African Perspectives 2009.
The African Inner City: [Re]sourced
. De Boeck, Cassiman & Van Wolputte. Recentering the City:An Anthropology of Secondary Cities in Africa.
approach of different types of urban context. Rather we aim at analysing certain dynamics andprocesses which contribute to the fact that these cities seem to function relatively well, all be it in verydifferent ways. One of the elements, for example, that Kahemba, Butembo, Kikwit, Navrongo,Techiman or Opuwo seem to have in common is that they are located at or near borders, or function ascrossroads between various flows of people and goods that pass through these cities. Instead of beingrelatively isolated towns with a limited reach into their local rural hinterlands, these secondary citiesplay a much larger role, both regionally and (trans-) nationally. How these cities make use of borders,margins and marginality, and of openings, closures and border-crossings, how they generateconnections between on stage and off stage, between, public and hidden transcripts, between mobilityand immobility or between a diurnal and nocturnal urban life, for example, is something that we needto pay closer attention to, specifically since the actual contents of this urbanity often remain out of sight, or seem to be difficult to grasp and comprehend because they are often not institutionalised butgrounded in the ordinary realities and in the physical and mental trajectories of urban dwellers’everyday lives.
The international academic context of secondary cities research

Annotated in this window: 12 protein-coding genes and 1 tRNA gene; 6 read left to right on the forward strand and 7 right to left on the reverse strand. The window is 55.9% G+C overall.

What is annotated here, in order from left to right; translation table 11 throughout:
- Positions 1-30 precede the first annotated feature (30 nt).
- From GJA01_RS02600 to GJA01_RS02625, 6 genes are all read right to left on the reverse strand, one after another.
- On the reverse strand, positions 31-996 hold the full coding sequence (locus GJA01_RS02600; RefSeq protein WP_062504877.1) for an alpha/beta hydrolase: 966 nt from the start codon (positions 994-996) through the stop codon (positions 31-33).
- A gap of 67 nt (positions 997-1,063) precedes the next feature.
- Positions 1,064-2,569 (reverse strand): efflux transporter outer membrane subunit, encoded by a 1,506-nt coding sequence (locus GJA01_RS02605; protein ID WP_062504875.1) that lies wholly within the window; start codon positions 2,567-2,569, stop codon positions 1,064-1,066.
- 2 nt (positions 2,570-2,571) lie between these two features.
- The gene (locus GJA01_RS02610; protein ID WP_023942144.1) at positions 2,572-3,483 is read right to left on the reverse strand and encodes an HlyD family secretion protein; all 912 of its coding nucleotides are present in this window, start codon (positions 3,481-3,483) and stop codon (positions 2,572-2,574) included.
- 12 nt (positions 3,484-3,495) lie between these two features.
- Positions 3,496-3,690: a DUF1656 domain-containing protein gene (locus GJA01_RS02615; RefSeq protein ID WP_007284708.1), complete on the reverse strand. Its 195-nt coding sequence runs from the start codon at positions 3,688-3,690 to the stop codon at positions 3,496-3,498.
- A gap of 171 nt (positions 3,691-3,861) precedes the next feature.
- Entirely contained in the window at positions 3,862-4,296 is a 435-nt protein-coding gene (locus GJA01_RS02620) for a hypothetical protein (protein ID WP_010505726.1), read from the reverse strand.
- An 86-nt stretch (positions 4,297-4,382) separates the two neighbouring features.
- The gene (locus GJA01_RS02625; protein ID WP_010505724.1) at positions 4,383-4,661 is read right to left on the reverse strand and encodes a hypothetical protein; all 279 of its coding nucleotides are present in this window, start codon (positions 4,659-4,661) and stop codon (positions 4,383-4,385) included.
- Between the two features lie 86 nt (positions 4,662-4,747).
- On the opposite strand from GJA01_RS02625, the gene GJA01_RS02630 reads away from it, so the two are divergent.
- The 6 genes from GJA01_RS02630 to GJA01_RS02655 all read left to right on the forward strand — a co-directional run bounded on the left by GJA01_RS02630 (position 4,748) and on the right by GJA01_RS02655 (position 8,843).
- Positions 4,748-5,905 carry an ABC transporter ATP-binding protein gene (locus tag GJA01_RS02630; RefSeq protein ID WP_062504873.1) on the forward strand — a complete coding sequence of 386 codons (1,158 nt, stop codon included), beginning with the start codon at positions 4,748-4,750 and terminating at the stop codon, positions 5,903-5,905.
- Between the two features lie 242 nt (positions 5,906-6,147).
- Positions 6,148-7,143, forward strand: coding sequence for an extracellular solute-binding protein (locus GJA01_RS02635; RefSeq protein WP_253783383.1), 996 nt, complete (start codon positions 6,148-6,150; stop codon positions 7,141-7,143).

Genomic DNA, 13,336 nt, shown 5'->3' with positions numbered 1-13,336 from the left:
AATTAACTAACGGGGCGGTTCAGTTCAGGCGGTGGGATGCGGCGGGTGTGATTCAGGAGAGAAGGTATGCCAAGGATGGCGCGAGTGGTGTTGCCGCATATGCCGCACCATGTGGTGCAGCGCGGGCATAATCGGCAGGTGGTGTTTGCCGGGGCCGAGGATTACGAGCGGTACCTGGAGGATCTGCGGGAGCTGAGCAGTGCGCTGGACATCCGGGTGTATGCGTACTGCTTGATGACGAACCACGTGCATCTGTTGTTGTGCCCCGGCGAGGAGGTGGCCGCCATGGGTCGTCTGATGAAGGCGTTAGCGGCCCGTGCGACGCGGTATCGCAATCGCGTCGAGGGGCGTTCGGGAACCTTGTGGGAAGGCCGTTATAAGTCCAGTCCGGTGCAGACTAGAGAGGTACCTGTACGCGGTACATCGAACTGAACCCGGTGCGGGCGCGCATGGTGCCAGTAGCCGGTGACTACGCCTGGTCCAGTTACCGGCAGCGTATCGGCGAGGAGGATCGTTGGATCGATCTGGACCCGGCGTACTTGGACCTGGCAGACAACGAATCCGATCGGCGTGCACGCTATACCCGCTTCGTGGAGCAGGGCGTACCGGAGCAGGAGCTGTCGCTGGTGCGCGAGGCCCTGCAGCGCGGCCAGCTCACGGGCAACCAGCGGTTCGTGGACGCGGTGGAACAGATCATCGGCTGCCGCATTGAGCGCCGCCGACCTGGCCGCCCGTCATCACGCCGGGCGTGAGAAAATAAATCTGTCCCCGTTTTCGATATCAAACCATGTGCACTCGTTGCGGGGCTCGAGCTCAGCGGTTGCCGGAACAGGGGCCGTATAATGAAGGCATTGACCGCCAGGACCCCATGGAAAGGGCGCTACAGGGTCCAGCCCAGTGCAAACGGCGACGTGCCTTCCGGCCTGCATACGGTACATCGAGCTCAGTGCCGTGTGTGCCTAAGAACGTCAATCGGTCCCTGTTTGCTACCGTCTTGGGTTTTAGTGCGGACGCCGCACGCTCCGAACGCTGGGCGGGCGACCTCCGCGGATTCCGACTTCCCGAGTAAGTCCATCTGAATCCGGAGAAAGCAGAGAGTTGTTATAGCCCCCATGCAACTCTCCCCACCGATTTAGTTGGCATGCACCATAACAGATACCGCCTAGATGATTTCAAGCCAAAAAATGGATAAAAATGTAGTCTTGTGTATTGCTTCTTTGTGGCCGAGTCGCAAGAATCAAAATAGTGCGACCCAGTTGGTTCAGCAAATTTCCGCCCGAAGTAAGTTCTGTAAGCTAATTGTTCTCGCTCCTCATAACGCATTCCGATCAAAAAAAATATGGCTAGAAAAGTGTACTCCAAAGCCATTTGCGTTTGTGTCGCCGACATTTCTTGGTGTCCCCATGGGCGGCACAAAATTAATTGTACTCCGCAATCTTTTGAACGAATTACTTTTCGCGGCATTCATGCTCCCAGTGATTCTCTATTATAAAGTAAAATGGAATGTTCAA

Until fairly recently, postcolonial African cities were rarely the subject of scholarly attention.Innovative approaches to re-imagine the urban often continue to be written with the cities of the Northin mind (cf. Amin & Thrift 2002, Mongin 2005). Koolhaas’ work on Lagos (Koolhaas 2000) certainlygenerated a new interest in African cities. Another important moment was the ‘Cities under Siege’initiative of Documenta XI curator Okwui Enwezor (Enwezor et al. 2002) in which four African cities(Lagos, Johannesburg, Kinshasa and Freetown) were compared. In recent years a number of importantbooks and articles have been published in special issues and volumes devoted to African cities (cfr.Howard 2003,Malaquais 2005, Murray & Myers 2007, Rakodi 1997), or on specific cities such asJohannesburg (Malaquais 2004, Mbembe & Nuttall 2004, Bremner 2004), Dakar, Abidjan, Pretoria,Douala and Jedda (Simone 2004), Kinshasa (De Boeck & Plissart 2004, Trefon 2004), Dar es Salaam(Moyer 2003) or the cities of the Copperbelt (de Lame & Dibwe 2005, Ferguson 1999). Recentpublications have also documented the historical, colonial and pre-colonial roots of African cities(Anderson & Rathbone 2000, De Meulder 2000, Freund 2007, Jacobs 1996, Lagae 2001) and thespecific informal economies, popular youth cultures, and forms of dwelling and diasporic life thatAfrican urban contexts generate (Bryceson & Potts 2006, Jewsiewicki 2003, MacGaffey andBazenguissa-Ganga 2000, Petit 2003, Pieterse 2005, Roitman 2005, Simone & Abouhani 2005,Tranberg Hansen 2000, Tranberg Hansen & Vaa 2004, Tranberg Hansen, Dalsgaard & Gough 2008).More generally, there has been an increase in works on non-western cities (Low 1996, Gugler 2004,Robinson 2006, Silva 2003), often focusing on slums and urban zones of social abandonment (Biehl2005, Rao 2006), or in combination with a larger debate about globalisation (Castells 1996, Sassen1999, Simone 2001), cosmopolitanism (Breckenridge et al. 2000, Malaquais 2005, Ossman 2002),governmentality (Appadurai 2002, Chatterjee 2004), or notions of tradition and modernity (Pile 2005).Much of this research focuses on the cultural, ecological or geographical context of the mega-city, oron the interaction between these large urban environments and the rural periphery (Lynch, 2005).Contrary to small cities in the US and Europe (cf. Bryce 1977, Markusen, Lee & Digionanna 1999,Ofori-Amoah 2007, Schaeffer & Loveridge 2000, Swanson, Cohen & Swanson 1979) the intermediatelevel of the secondary city in the Global South, and in Africa in particular, and the networks that aregenerated by such cities, have received far less scholarly attention, some exceptions notwithstanding(Bell & Jayne 2006). Yet, such cities and their networks seem to play an increasingly important role inshaping the particular forms through which processes of globalisation are unfolding within Africa.This often is a globalisation that no longer finds its starting point in the former colonial metropoles butrather originates in new world powers such as China or India.All too frequently it is assumed that standard urban theories, ranging from the early modern theories of Weber, Simmel and Benjamin to the more contemporary writings of urban theorists such as HenriLefebvre, David Harvey or Manuel Castells and the Los Angeles School of Urbanism (cf. Parker2004), are applicable to the kind of city under scrutiny here. However, as was already indicated in a